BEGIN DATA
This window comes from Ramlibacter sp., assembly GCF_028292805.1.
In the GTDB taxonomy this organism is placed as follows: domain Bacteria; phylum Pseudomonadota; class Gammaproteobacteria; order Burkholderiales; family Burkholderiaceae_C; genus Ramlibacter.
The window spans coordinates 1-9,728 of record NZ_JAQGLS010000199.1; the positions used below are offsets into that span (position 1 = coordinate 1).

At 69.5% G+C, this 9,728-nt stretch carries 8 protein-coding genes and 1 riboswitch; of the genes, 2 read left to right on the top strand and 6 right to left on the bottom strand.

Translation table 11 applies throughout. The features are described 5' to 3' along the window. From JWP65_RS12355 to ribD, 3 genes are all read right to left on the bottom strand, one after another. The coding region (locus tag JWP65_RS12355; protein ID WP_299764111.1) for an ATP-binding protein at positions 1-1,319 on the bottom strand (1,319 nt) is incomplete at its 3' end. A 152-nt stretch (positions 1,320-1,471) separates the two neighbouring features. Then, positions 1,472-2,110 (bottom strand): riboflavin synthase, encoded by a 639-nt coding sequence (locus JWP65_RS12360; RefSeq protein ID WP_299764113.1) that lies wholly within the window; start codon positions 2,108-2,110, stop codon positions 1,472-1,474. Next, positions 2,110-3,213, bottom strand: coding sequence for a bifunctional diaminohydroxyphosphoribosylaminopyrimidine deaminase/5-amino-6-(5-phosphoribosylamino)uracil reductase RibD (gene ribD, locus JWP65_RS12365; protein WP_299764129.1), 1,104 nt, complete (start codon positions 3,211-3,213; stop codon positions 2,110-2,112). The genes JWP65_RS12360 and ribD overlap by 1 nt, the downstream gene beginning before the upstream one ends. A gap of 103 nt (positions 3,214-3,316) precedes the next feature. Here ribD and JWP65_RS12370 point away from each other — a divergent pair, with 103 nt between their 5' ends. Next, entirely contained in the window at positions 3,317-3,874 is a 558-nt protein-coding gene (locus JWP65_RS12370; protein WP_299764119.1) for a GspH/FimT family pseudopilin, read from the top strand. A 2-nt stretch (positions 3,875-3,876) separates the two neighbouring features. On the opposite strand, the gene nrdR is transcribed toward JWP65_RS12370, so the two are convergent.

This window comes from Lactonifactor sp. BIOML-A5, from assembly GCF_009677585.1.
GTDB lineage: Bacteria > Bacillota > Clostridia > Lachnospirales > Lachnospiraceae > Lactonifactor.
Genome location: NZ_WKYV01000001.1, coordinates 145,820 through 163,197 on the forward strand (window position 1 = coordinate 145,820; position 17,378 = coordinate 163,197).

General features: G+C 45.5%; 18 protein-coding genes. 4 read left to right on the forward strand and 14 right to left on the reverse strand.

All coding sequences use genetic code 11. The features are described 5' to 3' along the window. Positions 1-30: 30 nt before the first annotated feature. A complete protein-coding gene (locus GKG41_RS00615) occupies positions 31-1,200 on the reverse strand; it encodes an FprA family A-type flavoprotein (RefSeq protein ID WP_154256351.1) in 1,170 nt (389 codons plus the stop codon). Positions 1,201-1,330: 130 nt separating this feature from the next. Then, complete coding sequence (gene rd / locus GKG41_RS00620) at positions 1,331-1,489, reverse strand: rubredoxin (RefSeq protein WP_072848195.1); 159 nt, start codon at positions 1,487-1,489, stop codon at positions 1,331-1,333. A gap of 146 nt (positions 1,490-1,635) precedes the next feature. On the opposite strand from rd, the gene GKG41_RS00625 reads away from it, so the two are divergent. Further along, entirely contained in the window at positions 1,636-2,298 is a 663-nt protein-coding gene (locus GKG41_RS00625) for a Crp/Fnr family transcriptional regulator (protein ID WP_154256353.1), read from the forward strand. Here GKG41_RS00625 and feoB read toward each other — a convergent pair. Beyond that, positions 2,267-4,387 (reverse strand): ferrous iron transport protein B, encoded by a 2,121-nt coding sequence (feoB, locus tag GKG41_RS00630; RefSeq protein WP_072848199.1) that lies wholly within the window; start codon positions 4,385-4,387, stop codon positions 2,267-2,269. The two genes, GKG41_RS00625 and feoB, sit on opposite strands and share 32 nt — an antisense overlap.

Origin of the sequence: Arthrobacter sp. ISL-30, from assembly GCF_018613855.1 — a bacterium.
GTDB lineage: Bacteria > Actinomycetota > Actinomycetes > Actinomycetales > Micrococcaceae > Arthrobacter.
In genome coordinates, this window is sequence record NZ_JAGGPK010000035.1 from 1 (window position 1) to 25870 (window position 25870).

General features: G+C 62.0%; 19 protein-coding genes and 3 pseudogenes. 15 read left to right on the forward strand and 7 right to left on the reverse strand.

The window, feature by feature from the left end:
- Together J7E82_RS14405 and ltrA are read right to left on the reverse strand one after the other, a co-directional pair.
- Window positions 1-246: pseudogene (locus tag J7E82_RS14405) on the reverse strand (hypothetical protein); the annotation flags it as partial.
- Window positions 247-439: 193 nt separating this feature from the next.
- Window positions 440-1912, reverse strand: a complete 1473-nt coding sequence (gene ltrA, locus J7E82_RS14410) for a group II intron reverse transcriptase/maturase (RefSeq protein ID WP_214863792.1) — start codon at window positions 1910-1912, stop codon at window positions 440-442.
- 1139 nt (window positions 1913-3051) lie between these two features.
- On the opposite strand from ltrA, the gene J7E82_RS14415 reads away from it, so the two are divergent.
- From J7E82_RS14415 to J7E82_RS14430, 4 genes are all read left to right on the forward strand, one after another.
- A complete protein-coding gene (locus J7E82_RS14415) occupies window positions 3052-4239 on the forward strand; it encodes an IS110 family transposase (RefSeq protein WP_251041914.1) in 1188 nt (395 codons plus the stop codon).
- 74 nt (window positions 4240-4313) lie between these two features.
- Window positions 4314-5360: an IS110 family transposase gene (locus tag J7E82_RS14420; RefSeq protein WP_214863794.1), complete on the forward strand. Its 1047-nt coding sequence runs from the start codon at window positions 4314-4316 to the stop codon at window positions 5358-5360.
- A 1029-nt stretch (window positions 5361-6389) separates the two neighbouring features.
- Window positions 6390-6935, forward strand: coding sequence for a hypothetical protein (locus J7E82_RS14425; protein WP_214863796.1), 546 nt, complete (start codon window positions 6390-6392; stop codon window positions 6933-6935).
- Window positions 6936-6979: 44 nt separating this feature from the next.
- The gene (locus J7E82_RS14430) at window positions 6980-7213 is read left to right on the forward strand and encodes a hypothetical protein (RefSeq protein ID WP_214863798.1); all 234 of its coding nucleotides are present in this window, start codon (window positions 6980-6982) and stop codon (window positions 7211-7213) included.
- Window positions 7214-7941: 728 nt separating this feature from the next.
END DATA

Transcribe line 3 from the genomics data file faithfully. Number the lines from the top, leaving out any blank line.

The window spans coordinates 1-9,728 of record NZ_JAQGLS010000199.1; the positions used below are offsets into that span (position 1 = coordinate 1).